When hearing the lastest COVID-19 news from China, one is led to believe that the virus has pretty much been defeated and that the Chinese modus operandi is currently to help save the rest of the globe out of the goodness of its heart.
China’s Helping Hand
Indeed, China is not only sending its scientists to Europe these days but, respiratory equipment and masks, while also providing its supposed blueprint for fighting the coronavirus in four languages worldwide. China’s assistance, however, is accompanied by the usual propaganda that aims to make Beijing appear as it has successfully stopped the virus from spreading. This is an interesting and disturbing attempt to conduct a revisionist history for several reasons.
When the new virus first appeared in central China’s Wuhan in mid-November, information about the threat was ignored, evidence was destroyed, doctors were intimidated — or simply disappeared — and laboratories were closed. The Chinese population and the world were kept in the dark.
This was followed by the dramatic witnessing of a total shutdown of Wuhan and the entire province of Hubei two months later. To be more precise, it was a Chinese version of a shutdown, not to be confused with the European nor American version. Overnight, people got literally stuck in their respective locations. Car traffic, subways, trains, buses stopped without any warning. Only one person per family was allowed to leave their own house for shopping while police and neighborhood “committees” checked in front of the house entrances for anyone disobeying. China also utilized its surveillance technology. Anyone who could not show a green QR code at checkpoints on their smartphone was not allowed to pass.
China’s Dubious Claims to Have Beaten COVID-19
Now, China has claimed that the number of infections was no longer increasing. And yet, other nations have shown that China and its particular way of dealing with the virus are not the only way. This is proven by South Korea and Taiwan, who are fighting the virus highly effectively without lockdowns. Both countries were once dictatorships, today they are living democracies and Japan, in particular, seems to have found efficient ways to fight the virus without fabricating figures, or utilizing the Stasi-esque-methods China has been applying.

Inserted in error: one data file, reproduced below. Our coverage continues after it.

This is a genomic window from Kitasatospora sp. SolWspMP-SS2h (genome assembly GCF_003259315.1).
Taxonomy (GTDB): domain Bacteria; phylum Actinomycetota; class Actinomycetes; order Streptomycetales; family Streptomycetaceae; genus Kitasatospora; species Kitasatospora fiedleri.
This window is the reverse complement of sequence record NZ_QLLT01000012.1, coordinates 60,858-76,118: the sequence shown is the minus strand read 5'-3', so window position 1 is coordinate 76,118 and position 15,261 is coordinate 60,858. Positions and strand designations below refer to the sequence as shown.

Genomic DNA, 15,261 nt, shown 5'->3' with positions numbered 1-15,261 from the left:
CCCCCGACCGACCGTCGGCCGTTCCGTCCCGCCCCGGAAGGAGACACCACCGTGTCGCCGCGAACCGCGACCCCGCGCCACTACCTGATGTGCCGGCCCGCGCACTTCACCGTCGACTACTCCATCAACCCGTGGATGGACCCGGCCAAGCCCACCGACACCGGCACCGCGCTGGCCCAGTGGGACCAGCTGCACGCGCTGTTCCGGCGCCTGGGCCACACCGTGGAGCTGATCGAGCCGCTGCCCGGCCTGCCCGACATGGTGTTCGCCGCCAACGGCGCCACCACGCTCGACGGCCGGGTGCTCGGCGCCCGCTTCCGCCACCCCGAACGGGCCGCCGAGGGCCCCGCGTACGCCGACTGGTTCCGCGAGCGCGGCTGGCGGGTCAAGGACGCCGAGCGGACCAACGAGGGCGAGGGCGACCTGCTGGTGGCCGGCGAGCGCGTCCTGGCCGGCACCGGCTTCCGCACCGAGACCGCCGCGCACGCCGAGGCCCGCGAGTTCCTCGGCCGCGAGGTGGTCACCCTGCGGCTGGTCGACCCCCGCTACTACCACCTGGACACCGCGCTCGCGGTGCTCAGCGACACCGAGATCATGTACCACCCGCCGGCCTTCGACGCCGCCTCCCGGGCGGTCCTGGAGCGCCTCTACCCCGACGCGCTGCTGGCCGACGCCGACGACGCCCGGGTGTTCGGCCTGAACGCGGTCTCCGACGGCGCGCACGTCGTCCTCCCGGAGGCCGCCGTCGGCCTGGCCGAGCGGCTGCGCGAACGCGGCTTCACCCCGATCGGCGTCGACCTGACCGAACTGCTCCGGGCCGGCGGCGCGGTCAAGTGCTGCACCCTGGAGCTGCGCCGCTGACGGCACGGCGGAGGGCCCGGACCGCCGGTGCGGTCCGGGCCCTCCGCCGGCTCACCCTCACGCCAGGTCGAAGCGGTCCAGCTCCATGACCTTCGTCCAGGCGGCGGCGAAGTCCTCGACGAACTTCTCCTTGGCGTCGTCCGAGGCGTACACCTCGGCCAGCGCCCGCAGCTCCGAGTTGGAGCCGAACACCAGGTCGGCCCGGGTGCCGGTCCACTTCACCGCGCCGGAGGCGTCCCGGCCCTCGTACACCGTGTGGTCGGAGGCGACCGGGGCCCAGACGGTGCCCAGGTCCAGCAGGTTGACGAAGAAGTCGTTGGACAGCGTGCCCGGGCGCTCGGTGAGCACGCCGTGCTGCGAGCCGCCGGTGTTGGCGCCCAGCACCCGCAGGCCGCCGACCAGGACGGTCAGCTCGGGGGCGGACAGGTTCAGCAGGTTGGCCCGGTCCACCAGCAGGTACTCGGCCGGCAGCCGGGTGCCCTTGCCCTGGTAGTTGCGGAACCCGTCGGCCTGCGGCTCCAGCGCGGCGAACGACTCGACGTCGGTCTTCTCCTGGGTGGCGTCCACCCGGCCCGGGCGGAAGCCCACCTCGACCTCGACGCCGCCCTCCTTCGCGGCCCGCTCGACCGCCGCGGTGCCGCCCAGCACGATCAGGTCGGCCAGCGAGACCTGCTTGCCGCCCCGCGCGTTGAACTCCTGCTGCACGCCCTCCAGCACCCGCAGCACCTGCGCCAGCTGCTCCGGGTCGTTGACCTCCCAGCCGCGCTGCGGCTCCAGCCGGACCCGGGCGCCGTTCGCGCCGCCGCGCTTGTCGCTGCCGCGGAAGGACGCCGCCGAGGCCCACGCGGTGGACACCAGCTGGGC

Nevertheless, Europe should be pleased that China is now offering its support and accept it with gratitude. However, it should not be naive. When Xi Jinping offers Italy’s Prime Minister Giuseppe Conte his support, he is channeling his inner Machiavelli. Jinping’s agenda is not global health and freedom but to further promote Chinese influence in Europe. He is rightfully applying the old saying “a crisis is a terrible thing to waste.”
All Praise Great Leader Xi?
That is true for China right now, especially in Europe, and when the European Union has been a complete no show, whether in terms of equipment or economic measures for the time after the lockdown is over for example with Eurobonds. However, support from China remains tied to the condition that the recipients no longer criticize Chinese human rights abuses, a price some states simply are not willing to pay. Another way of showing gratitude is even to praise Xi openly.
Meanwhile, China will endeavor to open up markets to its technology companies, which now offer software to track contacts and identify places with an increased risk of infection. This is the Chinese model and yet it still remains somewhat inconceivable within liberal Europe. Moreover, China is aggressively promoting traditional Chinese medicine as part of its offer of help.
The criticism of China’s support is misplaced. Particularly on the basis that “they are responsible for the virus.” Their help is appreciated, wherever required. However, the price-tag the support yields cannot equate to being overly credulous about China’s current situation, which remains dubious. Most importantly, however, China initially covered up the corona crisis and still does not offer the world real transparency, so its claims should be taken with immense skepticism.